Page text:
Our survey was essentially limited in that we received no response from 6 deans despite repeated requests and thus no overall view of the situation in Germany could be produced. Furthermore, we did not carry out any separate enquiries (e.g. on-line) in order to verify the statements made by the deans. Whereas it must be assumed that the deans are at least likely to be aware of any policies in their faculties, it is probable that they do not know about all teaching sessions on the topic of conflicts of interest that are offered at their universities. We know, for example, that Berlin’s Charité University Hospital (which unfortunately did not take part in our survey) offers an elective course on marketing in the pharmaceutical industry, which is very well attended by the students [21], and at the University Hospital Mainz a lecture on the topic of conflicts of interest is offered as part of the main psychiatry and psychotherapy course, of which the dean was unaware.


In contrast to other countries, such as the USA, there are no policies in place in German medical faculties regulating the interaction of medical students with pharmaceutical companies, apart from a very few exceptions. As the majority of students would like to have more information about these interactions and as changes to prescription behaviour amongst doctors caused by contacts with PCs have been described many times, we consider the establishment of corresponding lecture courses and/or policies as sensible. These should improve the problematic lack of awaress about students' interactions with PCs and also induce behaviour changes, e.g. by offering seminars including role-playing sessions with simulated representatives of pharmaceutical companies. Such measures must still in large part be developed and implemented, and their impact on the later behaviour of doctors and their prescription behaviour must be carefully evaluated.


This paper contains extended passages from the dissertation by Cora Koch.


We would like to thank Dr. R. Sierles for the permission to use his two questionnaires [1], [17] as well as the deans and students who took part for their support and cooperation.

Competing interests

The authors declare that they have no competing interests.


Sierles FS, Brodkey AC, Cleary LM, McCurdy FA, Mintz M, Frank J, Lynn DJ, Chao J, Morgenstern BZ, Shore W, Woodard JL. Medical students' exposure to and attitudes about drug company interactions: a national survey. JAMA. 2005;294(9):1034–1042. DOI: 10.1001/jama.294.9.1034 External link
Austad KE, Avorn J, Kesselheim AS. Medical Students' Exposure to and Attitudes about the Pharmaceutical Industry: A Systematic Review. PLoS Med. 2011;8:e1001037. DOI: 10.1371/journal.pmed.1001037 External link
Lea D, Spigset O, Slørdal L. Norwegian medical students' attitudes towards the pharmaceutical industry. Eur J Clin Pharmacol. 2010;66(7):727–733. DOI: 10.1007/s00228-010-0805-6 External link
Wilkes MS, Hoffman JR. An innovative approach to educating medical students about pharmaceutical promotion. Acad Med. 2001;76(12):1271–1277. DOI: 10.1097/00001888-200112000-00026 External link
Wofford JL, Ohl CA. Teaching appropriate interactions with pharmaceutical company representatives: The impact of an innovative workshop on student attitudes. BMC Med Educ. 2005;5:5. DOI: 10.1186/1472-6920-5-5 External link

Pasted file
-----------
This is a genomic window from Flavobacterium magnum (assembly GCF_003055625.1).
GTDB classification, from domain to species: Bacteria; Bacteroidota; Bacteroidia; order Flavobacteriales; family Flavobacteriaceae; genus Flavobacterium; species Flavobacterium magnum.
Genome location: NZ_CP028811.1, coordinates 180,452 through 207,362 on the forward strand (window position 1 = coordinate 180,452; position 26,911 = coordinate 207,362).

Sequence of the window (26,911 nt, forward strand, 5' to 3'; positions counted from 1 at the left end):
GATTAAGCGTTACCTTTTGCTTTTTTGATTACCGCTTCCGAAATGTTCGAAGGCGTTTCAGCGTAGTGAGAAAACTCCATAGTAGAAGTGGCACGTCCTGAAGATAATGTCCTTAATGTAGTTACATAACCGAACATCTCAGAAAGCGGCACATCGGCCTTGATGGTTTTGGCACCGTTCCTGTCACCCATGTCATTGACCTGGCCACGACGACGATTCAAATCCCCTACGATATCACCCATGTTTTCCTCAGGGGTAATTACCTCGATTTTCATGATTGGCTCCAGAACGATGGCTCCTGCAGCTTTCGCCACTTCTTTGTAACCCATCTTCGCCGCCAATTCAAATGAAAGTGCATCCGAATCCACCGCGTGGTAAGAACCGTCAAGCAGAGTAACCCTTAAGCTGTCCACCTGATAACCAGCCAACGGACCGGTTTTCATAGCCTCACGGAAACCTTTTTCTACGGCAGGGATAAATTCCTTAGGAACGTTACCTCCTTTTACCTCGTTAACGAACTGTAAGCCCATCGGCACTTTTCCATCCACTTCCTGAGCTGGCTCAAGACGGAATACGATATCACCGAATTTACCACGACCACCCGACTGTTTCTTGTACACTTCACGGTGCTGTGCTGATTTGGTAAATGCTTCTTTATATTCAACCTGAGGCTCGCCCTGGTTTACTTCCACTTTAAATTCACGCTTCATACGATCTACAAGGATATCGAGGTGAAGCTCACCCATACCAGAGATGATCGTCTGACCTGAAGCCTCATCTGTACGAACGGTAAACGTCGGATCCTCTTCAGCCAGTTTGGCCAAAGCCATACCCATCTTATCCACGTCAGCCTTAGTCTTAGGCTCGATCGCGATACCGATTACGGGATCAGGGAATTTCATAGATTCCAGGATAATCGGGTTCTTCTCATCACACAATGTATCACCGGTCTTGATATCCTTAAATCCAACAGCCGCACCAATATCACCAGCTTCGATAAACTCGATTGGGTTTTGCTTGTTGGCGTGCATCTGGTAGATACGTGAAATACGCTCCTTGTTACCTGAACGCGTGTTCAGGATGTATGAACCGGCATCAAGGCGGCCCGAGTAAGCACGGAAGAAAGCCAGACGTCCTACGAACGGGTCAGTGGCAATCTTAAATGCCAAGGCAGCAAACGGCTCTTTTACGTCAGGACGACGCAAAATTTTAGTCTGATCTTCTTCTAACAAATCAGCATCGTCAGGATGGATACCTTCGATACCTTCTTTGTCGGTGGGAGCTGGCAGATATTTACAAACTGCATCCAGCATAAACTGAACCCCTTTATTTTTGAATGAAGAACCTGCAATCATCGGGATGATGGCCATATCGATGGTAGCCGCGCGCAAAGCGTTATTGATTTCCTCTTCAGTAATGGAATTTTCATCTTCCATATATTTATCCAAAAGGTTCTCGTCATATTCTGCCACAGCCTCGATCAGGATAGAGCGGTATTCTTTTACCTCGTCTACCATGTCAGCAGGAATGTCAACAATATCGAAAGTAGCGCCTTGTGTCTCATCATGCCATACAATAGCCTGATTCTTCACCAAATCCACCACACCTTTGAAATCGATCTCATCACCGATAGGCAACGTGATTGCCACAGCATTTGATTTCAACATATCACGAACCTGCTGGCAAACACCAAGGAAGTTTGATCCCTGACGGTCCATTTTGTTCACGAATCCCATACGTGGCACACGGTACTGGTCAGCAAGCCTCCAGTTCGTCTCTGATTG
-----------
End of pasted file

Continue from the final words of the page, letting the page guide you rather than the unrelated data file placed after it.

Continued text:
Grande D, Frosch DL, Perkins AW, Kahn BE. Effect of exposure to small pharmaceutical promotional items on treatment preferences. Arch Intern Med. 2009;169(9):887. DOI: 10.1001/archinternmed.2009.64 External link
Hyman PL, Hochman ME, Shaw JG, Steinman MA. Attitudes of preclinical and clinical medical students toward interactions with the pharmaceutical industry. Acad Med. 2007;82(1):94–99. DOI: 10.1097/01.ACM.0000249907.88740.ef External link
Monaghan MS, Galt KA, Turner PD, Houghton BL, Rich EC, Markert RJ, Bergman-Evans B. Student understanding of the relationship between the health professions and the pharmaceutical industry. Teach Learn Med. 2003;15(1):14–20. DOI: 10.1207/S15328015TLM1501_04 External link
Sandberg WS, Carlos R, Sandberg EH, Roizen MF. The effect of educational gifts from pharmaceutical firms on medical students' recall of company names or products. Acad Med. 1997;72(10):916–918. DOI: 10.1097/00001888-199710000-00018 External link
Vuorenkoski L, Valta M, Helve O. Effect of legislative changes in drug promotion on medical students: questionnaire survey. Med Educ. 2008;42(12):1172–1177. DOI: 10.1111/j.1365-2923.2008.03169.x External link
Austad KE, Avorn J, Franklin JM, Kowal MK, Campbell EG, Kesselheim AS. Changing Interactions Between Physician Trainees and the Pharmaceutical Industry: A National Survey. J Gen Intern Med. 2013;28(8):1064–1071. DOI: 10.1007/s11606-013-2361-0 External link
Lieb K, Koch C. Einstellungen und Kontakte von Medizinstudierenden zur Pharmazeutischen Industrie: eine Befragung an 8 Universitätskliniken. Dtsch Arztebl Int. (im Druck)
Lieb K, Brandtönies S. A survey of german physicians in private practice about contacts with pharmaceutical sales representatives. Dtsch Arztebl Int. 2010;107(22):392–398.
Spurling GK, Mansfield PR, Montgomery BD, Lexchin J, Doust J, Othman N, Vitry AI. Information from pharmaceutical companies and the quality, quantity, and cost of physicians' prescribing: a systematic review. PLoS Med. 2010;7(10):e1000352.
Katz D, Caplan AL, Merz JF. All gifts large and small: toward an understanding of the ethics of pharmaceutical industry gift-giving. Am J Bioeth. 2003;3(3):39–46. DOI: 10.1162/15265160360706552 External link
Chimonas S, Patterson L, Raveis VH, Rothman DJ. Managing conflicts of interest in clinical care: a national survey of policies at U.S. medical schools. Acad Med. 2011;86(3):293–299. DOI: 10.1097/ACM.0b013e3182087156 External link
Sierles F, Brodkey A, Cleary L, McCurdy FA, Mintz M, Frank J, Lynn DJ, Chao J, Morgenstern B, Shore W, Woodard J. Relationships between drug company representatives and medical students: medical school policies and attitudes of student affairs deans and third-year medical students. Acad Psychiatry. 2009;33(6):478–483. DOI: 10.1176/appi.ap.33.6.478 External link
Kim A, Mumm LA, Korenstein D. Routine conflict of interest disclosure by preclinical lecturers and medical students' attitudes toward the pharmaceutical and device industries. JAMA. 2012;308(21):2187–2189. DOI: 10.1001/jama.2012.25315 External link
Pronin E, Gilovich T, Ross L. Objectivity in the Eye of the Beholder: Divergent Perceptions of Bias in Self Versus Others. Psychol Rev. 2004;111(3):781–799. DOI: 10.1037/0033-295X.111.3.781 External link
Steinman MA, Shlipak MG, McPhee SJ. Of principles and pens: attitudes and practices of medicine housestaff toward pharmaceutical industry promotions. Am J Med. 2001;110(7):551–557. DOI: 10.1016/S0002-9343(01)00660-X External link
Erb S. Medizinstudium: Verdächtige Geschenke. Hamburg: Die Zeit; 2012. Zugänglich unter/available from: External link